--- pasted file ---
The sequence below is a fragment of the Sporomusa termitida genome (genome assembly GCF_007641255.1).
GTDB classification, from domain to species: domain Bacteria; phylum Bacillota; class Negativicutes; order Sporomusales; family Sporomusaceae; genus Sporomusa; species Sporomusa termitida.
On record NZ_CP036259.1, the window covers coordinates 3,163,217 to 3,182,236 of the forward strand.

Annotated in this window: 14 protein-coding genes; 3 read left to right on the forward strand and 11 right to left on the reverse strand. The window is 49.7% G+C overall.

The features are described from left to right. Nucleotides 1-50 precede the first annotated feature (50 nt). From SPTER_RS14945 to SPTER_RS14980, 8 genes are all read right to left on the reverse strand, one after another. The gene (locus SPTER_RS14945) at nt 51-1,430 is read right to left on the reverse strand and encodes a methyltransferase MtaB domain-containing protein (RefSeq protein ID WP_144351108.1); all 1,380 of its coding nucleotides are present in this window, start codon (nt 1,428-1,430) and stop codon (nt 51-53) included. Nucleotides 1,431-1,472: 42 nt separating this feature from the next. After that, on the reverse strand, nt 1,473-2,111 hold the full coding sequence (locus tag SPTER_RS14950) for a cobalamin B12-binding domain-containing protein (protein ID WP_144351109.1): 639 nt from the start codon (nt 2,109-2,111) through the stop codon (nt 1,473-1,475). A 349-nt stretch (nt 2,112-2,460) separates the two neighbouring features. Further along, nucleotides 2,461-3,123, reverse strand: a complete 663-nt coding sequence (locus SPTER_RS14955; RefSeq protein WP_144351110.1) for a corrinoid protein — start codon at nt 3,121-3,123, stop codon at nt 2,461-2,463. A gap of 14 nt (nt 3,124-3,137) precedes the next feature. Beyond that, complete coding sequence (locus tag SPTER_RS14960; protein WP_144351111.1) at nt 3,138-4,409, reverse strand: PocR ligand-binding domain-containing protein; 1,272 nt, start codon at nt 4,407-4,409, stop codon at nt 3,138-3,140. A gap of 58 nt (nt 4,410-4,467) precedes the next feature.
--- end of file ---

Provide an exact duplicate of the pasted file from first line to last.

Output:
The sequence below is a fragment of the Sporomusa termitida genome (genome assembly GCF_007641255.1).
GTDB classification, from domain to species: domain Bacteria; phylum Bacillota; class Negativicutes; order Sporomusales; family Sporomusaceae; genus Sporomusa; species Sporomusa termitida.
On record NZ_CP036259.1, the window covers coordinates 3,163,217 to 3,182,236 of the forward strand.

Annotated in this window: 14 protein-coding genes; 3 read left to right on the forward strand and 11 right to left on the reverse strand. The window is 49.7% G+C overall.

The features are described from left to right. Nucleotides 1-50 precede the first annotated feature (50 nt). From SPTER_RS14945 to SPTER_RS14980, 8 genes are all read right to left on the reverse strand, one after another. The gene (locus SPTER_RS14945) at nt 51-1,430 is read right to left on the reverse strand and encodes a methyltransferase MtaB domain-containing protein (RefSeq protein ID WP_144351108.1); all 1,380 of its coding nucleotides are present in this window, start codon (nt 1,428-1,430) and stop codon (nt 51-53) included. Nucleotides 1,431-1,472: 42 nt separating this feature from the next. After that, on the reverse strand, nt 1,473-2,111 hold the full coding sequence (locus tag SPTER_RS14950) for a cobalamin B12-binding domain-containing protein (protein ID WP_144351109.1): 639 nt from the start codon (nt 2,109-2,111) through the stop codon (nt 1,473-1,475). A 349-nt stretch (nt 2,112-2,460) separates the two neighbouring features. Further along, nucleotides 2,461-3,123, reverse strand: a complete 663-nt coding sequence (locus SPTER_RS14955; RefSeq protein WP_144351110.1) for a corrinoid protein — start codon at nt 3,121-3,123, stop codon at nt 2,461-2,463. A gap of 14 nt (nt 3,124-3,137) precedes the next feature. Beyond that, complete coding sequence (locus tag SPTER_RS14960; protein WP_144351111.1) at nt 3,138-4,409, reverse strand: PocR ligand-binding domain-containing protein; 1,272 nt, start codon at nt 4,407-4,409, stop codon at nt 3,138-3,140. A gap of 58 nt (nt 4,410-4,467) precedes the next feature.